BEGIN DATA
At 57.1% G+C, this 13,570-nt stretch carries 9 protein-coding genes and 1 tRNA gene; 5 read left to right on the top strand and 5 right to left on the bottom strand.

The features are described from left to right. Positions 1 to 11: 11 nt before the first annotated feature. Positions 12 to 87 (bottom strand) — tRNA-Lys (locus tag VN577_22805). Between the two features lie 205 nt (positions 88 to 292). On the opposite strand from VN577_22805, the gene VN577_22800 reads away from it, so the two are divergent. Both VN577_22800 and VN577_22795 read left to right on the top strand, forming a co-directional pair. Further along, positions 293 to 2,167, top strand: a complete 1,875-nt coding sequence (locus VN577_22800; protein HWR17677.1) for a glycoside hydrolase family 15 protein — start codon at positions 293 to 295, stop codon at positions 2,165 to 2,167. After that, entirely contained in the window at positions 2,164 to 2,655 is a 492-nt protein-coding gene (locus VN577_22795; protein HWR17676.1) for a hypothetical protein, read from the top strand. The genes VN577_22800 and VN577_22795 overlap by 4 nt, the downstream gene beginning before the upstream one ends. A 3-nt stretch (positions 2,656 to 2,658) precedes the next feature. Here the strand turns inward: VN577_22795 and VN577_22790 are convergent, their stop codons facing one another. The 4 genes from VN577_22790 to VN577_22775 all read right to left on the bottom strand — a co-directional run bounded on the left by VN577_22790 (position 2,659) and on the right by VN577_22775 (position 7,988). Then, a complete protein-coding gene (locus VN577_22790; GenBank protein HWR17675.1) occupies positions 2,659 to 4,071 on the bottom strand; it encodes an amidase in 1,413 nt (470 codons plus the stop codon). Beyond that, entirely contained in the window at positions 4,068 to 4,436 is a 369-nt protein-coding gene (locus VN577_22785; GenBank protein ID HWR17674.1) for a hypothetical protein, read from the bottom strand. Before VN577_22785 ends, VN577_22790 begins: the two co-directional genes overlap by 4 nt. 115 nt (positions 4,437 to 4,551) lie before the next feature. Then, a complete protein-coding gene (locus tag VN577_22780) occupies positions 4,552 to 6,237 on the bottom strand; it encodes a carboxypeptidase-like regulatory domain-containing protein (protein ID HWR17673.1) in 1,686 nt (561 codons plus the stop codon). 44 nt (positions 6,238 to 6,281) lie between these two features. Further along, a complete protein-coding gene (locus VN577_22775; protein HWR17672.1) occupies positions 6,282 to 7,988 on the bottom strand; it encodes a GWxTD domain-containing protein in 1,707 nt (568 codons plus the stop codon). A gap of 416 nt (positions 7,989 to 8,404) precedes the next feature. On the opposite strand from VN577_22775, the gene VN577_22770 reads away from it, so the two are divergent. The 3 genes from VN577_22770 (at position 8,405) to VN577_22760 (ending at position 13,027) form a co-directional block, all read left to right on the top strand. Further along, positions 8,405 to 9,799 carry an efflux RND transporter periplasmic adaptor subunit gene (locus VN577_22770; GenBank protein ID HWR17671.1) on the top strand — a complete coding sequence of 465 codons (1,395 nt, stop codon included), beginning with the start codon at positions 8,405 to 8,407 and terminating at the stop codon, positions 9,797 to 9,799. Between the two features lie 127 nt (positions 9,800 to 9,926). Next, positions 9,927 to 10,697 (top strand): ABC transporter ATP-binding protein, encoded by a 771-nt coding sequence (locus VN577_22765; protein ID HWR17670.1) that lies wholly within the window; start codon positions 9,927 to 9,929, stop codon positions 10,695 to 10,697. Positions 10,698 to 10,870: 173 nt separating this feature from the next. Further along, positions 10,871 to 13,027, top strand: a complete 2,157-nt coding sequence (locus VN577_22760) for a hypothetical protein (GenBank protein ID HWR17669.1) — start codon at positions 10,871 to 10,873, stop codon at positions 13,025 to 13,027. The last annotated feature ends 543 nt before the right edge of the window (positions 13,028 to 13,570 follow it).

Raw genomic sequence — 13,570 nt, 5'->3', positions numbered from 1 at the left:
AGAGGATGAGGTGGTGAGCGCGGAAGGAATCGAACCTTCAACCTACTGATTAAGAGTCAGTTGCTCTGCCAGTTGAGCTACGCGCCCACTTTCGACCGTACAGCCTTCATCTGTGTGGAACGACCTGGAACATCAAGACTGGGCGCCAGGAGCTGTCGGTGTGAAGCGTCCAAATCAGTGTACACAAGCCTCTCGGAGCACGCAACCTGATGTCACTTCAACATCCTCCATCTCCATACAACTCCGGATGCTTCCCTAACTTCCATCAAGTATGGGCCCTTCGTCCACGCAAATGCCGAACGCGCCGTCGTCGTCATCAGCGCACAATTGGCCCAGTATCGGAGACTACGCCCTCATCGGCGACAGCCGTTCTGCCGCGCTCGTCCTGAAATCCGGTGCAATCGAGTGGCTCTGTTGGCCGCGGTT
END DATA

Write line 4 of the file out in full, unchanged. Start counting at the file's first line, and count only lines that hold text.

AGAGGATGAGGTGGTGAGCGCGGAAGGAATCGAACCTTCAACCTACTGATTAAGAGTCAGTTGCTCTGCCAGTTGAGCTACGCGCCCACTTTCGACCGTACAGCCTTCATCTGTGTGGAACGACCTGGAACATCAAGACTGGGCGCCAGGAGCTGTCGGTGTGAAGCGTCCAAATCAGTGTACACAAGCCTCTCGGAGCACGCAACCTGATGTCACTTCAACATCCTCCATCTCCATACAACTCCGGATGCTTCCCTAACTTCCATCAAGTATGGGCCCTTCGTCCACGCAAATGCCGAACGCGCCGTCGTCGTCATCAGCGCACAATTGGCCCAGTATCGGAGACTACGCCCTCATCGGCGACAGCCGTTCTGCCGCGCTCGTCCTGAAATCCGGTGCAATCGAGTGGCTCTGTTGGCCGCGGTT